Insider tips: Pedestrian, skateboard and scooter traffic can be thick, so it’s a bit of a scene. It gets looser and rowdier as the day progresses, especially on weekends and especially in the mile south of Crystal Pier.
Alternatively, the flat, 12-mile Mission Bay Bike Path circuits this bay (not to be confused with San Diego Bay) and provides excellent leisure cycling with a minimum of moving obstacles to dodge.
It’s ideal for kids, and along the way, you’ll find 10 public parks and two wildlife reserves. There are few businesses along the bike path, but just a block or two off the route are plenty of casual dining options.
Dismount for: Sportsmen’s Seafood, if you’re riding the bayside bike path. It’s known for processing the catch of local and visiting fishermen. Picnic tables and a tasty lunch menu — fish and chips, tacos, soups, salads and sandwiches.
Just to the south, this beach community is best reached by a bike path that follows the San Diego River. Although there’s a freeway on one side, the river offers plenty to look at, especially at low tide when the estuary blossoms with birds.
At leash-free Dog Beach, where the route turns inland to the residential area, canine-lovers can enjoy a pooch party.
Insider tips: Ocean Beach has a laid-back vibe, which makes it fine for exploring by bike. The business district stretches just a few blocks in each direction, and lots of food options are at hand.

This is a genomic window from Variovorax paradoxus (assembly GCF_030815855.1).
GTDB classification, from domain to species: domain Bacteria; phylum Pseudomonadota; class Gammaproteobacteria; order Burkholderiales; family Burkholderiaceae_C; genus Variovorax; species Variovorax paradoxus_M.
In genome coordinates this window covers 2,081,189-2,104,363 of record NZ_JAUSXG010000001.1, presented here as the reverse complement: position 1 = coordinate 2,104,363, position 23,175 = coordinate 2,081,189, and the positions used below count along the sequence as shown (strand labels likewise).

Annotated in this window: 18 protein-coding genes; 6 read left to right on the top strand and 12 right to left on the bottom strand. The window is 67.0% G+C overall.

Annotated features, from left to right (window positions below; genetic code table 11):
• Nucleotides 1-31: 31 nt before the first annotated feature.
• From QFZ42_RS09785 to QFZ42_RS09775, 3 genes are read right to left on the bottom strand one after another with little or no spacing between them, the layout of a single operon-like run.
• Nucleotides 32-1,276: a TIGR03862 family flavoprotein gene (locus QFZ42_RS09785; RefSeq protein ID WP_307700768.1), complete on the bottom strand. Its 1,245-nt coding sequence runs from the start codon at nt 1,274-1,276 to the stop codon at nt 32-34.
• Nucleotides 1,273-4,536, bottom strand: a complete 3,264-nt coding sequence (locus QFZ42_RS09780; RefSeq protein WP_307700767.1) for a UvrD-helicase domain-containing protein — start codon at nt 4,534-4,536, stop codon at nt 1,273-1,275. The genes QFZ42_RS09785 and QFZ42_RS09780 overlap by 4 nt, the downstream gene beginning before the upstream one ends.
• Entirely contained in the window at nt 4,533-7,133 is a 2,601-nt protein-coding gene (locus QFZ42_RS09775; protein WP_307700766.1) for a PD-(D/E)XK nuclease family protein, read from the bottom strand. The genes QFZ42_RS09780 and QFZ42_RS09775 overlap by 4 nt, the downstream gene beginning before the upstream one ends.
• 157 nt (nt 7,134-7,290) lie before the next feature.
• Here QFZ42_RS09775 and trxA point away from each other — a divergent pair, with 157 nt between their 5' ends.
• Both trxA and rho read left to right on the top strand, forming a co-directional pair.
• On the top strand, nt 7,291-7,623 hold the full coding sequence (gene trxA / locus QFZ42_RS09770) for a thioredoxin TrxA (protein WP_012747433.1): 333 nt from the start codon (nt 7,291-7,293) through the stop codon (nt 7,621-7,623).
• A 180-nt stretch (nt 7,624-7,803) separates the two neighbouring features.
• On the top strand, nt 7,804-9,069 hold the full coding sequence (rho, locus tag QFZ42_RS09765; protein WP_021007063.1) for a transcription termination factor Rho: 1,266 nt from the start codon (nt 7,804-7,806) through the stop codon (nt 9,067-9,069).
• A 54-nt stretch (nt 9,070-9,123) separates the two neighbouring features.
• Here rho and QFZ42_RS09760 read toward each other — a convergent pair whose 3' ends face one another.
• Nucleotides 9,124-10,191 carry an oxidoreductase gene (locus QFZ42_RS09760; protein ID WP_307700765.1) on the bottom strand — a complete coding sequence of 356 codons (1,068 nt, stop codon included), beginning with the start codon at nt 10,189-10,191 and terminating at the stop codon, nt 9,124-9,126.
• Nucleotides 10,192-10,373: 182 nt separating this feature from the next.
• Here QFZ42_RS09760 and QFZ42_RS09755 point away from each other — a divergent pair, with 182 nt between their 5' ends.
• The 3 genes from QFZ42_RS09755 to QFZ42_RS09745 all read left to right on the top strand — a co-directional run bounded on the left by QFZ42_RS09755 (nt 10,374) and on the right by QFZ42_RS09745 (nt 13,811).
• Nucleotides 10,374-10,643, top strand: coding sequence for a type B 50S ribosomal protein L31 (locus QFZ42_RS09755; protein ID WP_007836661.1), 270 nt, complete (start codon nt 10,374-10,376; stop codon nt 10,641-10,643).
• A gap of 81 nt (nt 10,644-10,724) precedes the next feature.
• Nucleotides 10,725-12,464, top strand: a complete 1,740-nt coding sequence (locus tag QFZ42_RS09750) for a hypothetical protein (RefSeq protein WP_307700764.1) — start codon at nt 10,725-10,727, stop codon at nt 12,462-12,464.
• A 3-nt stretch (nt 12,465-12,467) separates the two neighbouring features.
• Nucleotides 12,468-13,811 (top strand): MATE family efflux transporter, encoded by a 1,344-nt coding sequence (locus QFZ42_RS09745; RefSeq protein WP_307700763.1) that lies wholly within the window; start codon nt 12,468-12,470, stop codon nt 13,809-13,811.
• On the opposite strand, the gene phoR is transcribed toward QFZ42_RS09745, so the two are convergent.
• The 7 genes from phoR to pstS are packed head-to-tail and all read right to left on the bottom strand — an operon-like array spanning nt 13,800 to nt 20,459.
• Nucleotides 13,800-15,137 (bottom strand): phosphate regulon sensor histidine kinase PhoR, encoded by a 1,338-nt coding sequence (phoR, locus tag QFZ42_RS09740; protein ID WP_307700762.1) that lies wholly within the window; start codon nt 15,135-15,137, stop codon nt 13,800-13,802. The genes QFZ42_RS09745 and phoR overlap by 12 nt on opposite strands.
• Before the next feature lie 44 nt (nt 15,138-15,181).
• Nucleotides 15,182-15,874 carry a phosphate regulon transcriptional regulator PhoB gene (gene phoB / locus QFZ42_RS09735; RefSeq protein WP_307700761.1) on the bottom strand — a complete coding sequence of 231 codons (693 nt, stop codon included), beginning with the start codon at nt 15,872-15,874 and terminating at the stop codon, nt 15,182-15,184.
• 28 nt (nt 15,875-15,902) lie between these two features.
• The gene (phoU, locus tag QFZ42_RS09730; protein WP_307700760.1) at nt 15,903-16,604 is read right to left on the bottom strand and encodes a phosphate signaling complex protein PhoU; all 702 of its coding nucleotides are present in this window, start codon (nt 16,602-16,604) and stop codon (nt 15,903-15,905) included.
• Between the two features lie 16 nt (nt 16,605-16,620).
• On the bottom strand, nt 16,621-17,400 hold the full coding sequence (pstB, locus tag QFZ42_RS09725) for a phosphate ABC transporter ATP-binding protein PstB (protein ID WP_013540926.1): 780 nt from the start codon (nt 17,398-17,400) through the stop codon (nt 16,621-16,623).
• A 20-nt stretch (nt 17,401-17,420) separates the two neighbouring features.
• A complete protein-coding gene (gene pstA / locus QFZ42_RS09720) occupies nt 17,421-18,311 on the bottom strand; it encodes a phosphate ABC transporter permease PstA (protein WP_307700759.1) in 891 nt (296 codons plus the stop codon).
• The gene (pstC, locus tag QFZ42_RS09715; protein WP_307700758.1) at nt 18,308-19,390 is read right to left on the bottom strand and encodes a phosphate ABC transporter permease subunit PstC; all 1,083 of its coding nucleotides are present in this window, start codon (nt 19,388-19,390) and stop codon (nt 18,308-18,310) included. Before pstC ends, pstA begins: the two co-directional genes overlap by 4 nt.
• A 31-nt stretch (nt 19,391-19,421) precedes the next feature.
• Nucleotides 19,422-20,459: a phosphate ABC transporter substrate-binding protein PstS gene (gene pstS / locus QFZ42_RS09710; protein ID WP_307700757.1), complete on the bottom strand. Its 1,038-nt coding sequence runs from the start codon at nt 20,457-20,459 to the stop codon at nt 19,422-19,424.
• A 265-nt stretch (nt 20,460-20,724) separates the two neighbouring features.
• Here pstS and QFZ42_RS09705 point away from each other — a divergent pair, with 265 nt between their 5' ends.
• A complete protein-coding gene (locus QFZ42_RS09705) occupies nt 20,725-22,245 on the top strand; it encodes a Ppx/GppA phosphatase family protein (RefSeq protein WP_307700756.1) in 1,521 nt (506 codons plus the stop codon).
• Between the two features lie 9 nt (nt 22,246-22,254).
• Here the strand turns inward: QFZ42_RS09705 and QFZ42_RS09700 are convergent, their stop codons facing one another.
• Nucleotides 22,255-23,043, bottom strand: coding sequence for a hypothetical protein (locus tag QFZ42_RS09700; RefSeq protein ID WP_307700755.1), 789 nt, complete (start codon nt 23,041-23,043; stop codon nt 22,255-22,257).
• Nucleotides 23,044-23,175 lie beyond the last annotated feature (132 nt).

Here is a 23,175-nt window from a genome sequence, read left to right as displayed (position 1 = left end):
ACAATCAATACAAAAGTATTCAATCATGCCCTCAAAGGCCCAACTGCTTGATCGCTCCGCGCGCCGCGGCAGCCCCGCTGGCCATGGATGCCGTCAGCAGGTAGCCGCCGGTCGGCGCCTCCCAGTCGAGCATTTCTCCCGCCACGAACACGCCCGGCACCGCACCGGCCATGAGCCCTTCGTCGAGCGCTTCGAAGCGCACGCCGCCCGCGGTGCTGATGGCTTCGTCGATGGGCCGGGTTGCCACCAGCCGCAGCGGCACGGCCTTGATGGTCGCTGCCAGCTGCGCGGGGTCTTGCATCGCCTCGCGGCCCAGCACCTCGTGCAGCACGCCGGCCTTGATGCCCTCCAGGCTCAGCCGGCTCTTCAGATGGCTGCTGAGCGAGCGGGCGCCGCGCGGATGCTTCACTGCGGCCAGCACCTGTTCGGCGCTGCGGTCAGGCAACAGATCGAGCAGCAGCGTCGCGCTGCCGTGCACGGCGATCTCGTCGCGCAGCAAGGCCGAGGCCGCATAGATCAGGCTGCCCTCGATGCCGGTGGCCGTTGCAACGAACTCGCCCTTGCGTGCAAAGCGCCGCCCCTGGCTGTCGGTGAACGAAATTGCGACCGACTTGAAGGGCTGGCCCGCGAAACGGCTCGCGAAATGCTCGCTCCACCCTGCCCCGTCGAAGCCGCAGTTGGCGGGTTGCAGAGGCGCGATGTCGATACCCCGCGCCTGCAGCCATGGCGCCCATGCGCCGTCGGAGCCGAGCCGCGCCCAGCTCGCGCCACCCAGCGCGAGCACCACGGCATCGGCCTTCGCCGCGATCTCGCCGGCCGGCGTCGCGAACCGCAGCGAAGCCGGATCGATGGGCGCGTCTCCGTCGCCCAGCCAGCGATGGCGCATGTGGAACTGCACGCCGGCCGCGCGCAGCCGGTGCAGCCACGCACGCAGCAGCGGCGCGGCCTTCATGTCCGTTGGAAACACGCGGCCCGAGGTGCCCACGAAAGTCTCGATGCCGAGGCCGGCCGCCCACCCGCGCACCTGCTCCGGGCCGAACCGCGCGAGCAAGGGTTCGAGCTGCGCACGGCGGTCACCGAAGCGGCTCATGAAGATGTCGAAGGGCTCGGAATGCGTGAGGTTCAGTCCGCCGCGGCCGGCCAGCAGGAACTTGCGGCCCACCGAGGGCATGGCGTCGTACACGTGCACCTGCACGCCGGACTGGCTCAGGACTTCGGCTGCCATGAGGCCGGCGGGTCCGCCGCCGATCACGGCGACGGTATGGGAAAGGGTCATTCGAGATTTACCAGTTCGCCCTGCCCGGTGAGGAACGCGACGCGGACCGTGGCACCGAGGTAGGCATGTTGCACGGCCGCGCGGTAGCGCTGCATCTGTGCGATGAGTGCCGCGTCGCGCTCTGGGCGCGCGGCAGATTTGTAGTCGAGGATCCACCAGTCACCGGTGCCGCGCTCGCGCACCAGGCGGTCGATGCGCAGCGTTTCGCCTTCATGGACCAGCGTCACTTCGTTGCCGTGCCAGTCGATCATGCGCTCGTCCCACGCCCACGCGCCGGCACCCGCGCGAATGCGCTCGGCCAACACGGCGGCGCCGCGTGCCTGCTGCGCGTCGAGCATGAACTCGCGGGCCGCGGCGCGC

One of the city’s better farmers markets takes place here starting at 4 p.m. Wednesdays along Newport Avenue.
It’s 3.9 miles each way from Old Town to the Ocean Beach Fishing Pier; add another mile or two if starting from a hotel in Mission Valley.
Where to rent: You’ll find lots of bike-share options in Old Town and Ocean Beach, some in Mission Valley, but few along the actual route. You’ll find bike rental shops in Old Town and Ocean Beach.
Dismount for: 3rd Corner, a bistro and wine shop with cheese and charcuterie plates, brunch on weekends and occasional Saturday afternoon wine tastings. It’s just off the bike path as you approach Ocean Beach. Closed Mondays.
From downtown, it’s a short ferry ride to Coronado Island where dedicated bike paths or lanes circuit the island’s eastern lobe. (The other half comprises North Island Naval Air Station.)
The more ambitious circuit is known as the Bayshore Bikeway, a breezy, 24-mile route around the southern section of San Diego Bay.
You can ride the horseshoe-shaped circuit in either direction — I like starting from Coronado. Wend your way past the iconic Hotel del Coronado to the Silver Strand, an isthmus of dunes that links the island to Imperial Beach, California’s southernmost beach community.